Johannesburg - As India look for a new cricketing hero to replace Sachin Tendulkar, Virat Kohli is showing signs that he can be that man after a mature century against the Proteas at the Wanderers on Wednesday.
The 25-year-old has taken over Tendulkar's number four position in the batting line-up following the retirement of test cricket's leading run-scorer, and his skill, grit and determination have drawn comparisons with the man dubbed the 'Little Maestro'.
Former Proteas fast bowler Allan Donald, now the team's bowling coach, watched Kohli compile his excellent century and, having played against Tendulkar many times, noticed similarities.
"Kohli reminds me of Sachin Tendulkar in the way he plays for his team when the chips are down," Donald told reporters.
"There has been a lot of talk about him replacing Tendulkar in the number four position and today he made a statement.
"He left well, he punished the bad balls, he paced his innings well. He showed real fight, he was disciplined and aggressive when he needed to be."
Kohli was also delighted with the innings, describing it has his best in Test cricket and one that fulfilled a long-held dream of scoring a ton in South Africa.
Having also scored a century in his first Test series in Australia in the 2011-12 season, it completed a worthy double for any player from the sub-continent.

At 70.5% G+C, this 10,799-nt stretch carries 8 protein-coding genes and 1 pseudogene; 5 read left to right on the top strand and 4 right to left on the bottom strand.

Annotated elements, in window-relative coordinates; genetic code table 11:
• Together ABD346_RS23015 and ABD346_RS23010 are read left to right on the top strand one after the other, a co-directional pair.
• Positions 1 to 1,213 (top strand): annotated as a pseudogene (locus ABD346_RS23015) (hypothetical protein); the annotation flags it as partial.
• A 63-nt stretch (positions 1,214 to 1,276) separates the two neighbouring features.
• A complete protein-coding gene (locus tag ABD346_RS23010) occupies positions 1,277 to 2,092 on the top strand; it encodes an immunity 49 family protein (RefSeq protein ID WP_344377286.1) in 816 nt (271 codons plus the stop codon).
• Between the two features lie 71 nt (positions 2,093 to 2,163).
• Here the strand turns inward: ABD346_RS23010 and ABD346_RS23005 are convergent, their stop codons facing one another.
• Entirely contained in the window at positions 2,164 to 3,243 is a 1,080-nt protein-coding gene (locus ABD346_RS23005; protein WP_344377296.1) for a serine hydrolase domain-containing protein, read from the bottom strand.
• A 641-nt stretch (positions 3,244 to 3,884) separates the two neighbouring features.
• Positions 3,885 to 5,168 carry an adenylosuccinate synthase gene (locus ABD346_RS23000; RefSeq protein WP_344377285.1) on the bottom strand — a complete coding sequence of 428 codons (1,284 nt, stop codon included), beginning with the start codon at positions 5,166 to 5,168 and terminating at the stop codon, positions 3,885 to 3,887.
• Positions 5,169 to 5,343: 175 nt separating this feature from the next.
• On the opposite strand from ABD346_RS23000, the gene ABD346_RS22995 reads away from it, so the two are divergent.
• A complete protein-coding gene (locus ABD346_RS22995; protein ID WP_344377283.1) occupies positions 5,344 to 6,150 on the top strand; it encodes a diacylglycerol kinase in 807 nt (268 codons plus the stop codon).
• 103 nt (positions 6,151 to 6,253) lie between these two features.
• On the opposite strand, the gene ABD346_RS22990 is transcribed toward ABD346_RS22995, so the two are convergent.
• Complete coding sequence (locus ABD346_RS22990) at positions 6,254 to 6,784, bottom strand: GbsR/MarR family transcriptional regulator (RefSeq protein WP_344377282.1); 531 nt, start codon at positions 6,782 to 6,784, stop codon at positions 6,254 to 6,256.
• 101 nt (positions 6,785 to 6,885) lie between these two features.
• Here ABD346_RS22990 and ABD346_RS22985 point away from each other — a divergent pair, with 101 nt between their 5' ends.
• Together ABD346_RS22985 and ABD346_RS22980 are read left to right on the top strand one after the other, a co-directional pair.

"All I could think about was getting a Test hundred in South Africa," Kohli said.
"This was something I wanted to do badly.
"I know how special it is for players to get a hundred here.
"It's the best I have batted in Test cricket."
Kohli has felt the weight of expectation after taking Tendulkar's position, but has been helped by batting further down the order in his first 20 Tests.
"Number four is going to be a very crucial position for us in Tests going forward and I want to make my mark in that position," he said.
"I got good exposure at five and six.
"I knew that I would probably get the four slot when Sachin retired and it is a challenge because he has done so well in that position.
"But for me it is nice to get into the action early, get your plans together and execute."
There had been talk that Kohli was a soft-touch to the short-pitched ball, a key weapon of the South African attack, and the positive way he dealt with it was another big tick against his name.
"We know we are all going to get short-pitched stuff and unless you counter-attack it will keep coming.
"It is all about dictating terms when you go out to bat. I wanted to be positive," Kohli said.